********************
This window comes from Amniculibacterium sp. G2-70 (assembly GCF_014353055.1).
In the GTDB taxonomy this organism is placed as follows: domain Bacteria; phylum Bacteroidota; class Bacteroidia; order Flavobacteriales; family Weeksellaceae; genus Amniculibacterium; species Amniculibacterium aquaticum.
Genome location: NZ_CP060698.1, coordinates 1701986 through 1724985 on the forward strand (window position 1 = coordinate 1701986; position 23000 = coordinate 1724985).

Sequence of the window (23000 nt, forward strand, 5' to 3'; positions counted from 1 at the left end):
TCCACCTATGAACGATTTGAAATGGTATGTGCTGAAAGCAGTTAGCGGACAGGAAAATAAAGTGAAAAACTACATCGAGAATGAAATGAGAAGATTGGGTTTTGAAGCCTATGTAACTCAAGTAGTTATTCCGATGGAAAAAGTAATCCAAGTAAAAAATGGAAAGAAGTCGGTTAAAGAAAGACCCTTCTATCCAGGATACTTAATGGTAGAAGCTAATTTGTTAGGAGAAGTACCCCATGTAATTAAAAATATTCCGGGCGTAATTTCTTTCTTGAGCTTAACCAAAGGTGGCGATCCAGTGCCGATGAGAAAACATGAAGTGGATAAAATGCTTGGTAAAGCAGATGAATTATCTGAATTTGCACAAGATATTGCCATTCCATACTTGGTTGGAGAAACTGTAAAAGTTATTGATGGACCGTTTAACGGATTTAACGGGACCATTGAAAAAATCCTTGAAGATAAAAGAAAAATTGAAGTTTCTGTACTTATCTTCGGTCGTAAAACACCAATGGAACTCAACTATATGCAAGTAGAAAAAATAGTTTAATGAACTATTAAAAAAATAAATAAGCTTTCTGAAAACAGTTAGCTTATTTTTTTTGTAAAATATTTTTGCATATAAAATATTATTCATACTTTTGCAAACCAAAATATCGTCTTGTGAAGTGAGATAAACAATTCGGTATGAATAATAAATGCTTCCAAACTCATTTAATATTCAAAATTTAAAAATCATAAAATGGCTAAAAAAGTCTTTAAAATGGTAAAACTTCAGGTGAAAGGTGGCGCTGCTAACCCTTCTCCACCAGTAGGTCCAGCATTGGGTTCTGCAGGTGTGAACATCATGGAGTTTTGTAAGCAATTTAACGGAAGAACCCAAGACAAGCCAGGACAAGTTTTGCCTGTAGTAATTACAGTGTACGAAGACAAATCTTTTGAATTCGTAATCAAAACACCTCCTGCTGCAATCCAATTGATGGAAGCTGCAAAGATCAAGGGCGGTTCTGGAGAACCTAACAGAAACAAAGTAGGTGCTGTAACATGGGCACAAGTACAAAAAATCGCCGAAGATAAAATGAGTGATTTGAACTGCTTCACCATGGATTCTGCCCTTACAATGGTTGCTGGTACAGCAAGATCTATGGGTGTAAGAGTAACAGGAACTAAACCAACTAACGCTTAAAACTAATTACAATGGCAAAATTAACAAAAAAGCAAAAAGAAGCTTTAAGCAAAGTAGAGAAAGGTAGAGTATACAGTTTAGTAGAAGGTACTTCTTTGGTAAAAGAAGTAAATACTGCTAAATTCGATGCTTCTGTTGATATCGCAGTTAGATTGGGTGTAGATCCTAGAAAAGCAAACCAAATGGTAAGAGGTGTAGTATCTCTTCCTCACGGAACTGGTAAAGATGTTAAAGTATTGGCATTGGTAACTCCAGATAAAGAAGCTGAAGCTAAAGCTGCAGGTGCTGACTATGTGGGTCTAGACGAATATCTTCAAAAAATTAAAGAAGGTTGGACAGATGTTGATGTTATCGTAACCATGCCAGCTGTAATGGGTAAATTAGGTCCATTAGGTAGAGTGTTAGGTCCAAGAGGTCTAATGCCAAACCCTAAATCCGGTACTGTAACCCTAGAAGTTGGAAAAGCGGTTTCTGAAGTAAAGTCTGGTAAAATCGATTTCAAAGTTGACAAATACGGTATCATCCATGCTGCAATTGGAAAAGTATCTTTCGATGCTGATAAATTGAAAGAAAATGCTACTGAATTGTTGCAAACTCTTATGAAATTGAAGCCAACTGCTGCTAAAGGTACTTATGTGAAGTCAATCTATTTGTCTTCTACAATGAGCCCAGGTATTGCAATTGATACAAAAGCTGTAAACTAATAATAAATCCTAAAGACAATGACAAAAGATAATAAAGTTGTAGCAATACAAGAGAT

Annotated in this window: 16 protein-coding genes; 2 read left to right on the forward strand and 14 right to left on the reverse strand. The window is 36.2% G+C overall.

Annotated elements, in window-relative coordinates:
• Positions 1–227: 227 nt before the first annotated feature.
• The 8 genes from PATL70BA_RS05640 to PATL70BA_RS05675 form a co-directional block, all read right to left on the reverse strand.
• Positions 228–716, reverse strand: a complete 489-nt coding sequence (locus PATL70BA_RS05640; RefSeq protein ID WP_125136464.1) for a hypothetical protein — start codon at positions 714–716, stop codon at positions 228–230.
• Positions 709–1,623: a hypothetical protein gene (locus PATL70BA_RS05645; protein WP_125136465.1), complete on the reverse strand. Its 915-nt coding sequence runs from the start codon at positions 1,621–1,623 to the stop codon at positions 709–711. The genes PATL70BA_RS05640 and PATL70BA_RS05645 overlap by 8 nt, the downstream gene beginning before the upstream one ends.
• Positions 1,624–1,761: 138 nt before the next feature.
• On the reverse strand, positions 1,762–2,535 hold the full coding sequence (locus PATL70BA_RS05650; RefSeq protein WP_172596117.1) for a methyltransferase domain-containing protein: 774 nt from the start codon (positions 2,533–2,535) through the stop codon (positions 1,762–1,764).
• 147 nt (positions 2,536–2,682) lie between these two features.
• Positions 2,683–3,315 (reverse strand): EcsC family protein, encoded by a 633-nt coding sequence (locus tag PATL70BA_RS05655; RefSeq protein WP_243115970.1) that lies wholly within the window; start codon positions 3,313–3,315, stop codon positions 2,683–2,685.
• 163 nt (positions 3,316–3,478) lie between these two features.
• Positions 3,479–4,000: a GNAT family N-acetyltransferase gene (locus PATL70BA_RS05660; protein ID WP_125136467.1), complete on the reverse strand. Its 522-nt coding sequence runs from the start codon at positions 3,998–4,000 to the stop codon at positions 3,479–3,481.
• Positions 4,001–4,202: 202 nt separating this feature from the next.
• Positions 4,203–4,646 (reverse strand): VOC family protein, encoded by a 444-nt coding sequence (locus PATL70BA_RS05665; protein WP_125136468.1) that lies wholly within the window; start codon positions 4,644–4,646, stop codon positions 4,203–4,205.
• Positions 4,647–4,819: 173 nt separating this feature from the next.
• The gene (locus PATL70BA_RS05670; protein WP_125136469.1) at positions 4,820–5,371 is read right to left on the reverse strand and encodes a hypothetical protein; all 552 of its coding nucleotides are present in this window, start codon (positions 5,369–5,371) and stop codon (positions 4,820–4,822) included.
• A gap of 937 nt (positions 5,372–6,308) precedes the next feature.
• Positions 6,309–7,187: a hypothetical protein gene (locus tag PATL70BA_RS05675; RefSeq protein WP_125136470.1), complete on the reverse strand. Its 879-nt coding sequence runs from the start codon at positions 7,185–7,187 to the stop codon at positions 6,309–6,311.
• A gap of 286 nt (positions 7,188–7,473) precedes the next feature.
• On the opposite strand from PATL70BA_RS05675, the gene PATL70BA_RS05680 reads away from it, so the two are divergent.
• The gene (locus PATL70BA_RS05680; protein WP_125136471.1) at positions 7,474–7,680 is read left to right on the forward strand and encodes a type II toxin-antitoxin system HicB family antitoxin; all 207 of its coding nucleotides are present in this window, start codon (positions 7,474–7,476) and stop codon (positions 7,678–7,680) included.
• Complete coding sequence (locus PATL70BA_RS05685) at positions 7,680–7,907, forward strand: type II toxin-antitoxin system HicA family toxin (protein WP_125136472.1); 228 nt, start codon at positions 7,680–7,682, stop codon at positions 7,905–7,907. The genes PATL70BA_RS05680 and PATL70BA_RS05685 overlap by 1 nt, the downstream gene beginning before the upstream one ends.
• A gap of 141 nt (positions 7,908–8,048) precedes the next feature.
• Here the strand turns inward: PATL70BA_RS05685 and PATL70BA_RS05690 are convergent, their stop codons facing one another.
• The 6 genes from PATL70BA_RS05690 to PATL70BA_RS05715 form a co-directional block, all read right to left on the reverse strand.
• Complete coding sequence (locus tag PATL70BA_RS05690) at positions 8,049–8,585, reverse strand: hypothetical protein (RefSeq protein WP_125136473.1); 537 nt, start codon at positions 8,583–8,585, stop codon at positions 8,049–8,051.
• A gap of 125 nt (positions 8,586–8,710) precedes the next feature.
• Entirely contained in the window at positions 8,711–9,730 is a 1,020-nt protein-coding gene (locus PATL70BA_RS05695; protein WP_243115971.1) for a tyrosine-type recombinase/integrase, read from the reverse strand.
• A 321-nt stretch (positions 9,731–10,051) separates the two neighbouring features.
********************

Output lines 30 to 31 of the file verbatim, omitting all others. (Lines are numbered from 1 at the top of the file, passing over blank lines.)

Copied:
• The 6 genes from PATL70BA_RS05690 to PATL70BA_RS05715 form a co-directional block, all read right to left on the reverse strand.
• Complete coding sequence (locus tag PATL70BA_RS05690) at positions 8,049–8,585, reverse strand: hypothetical protein (RefSeq protein WP_125136473.1); 537 nt, start codon at positions 8,583–8,585, stop codon at positions 8,049–8,051.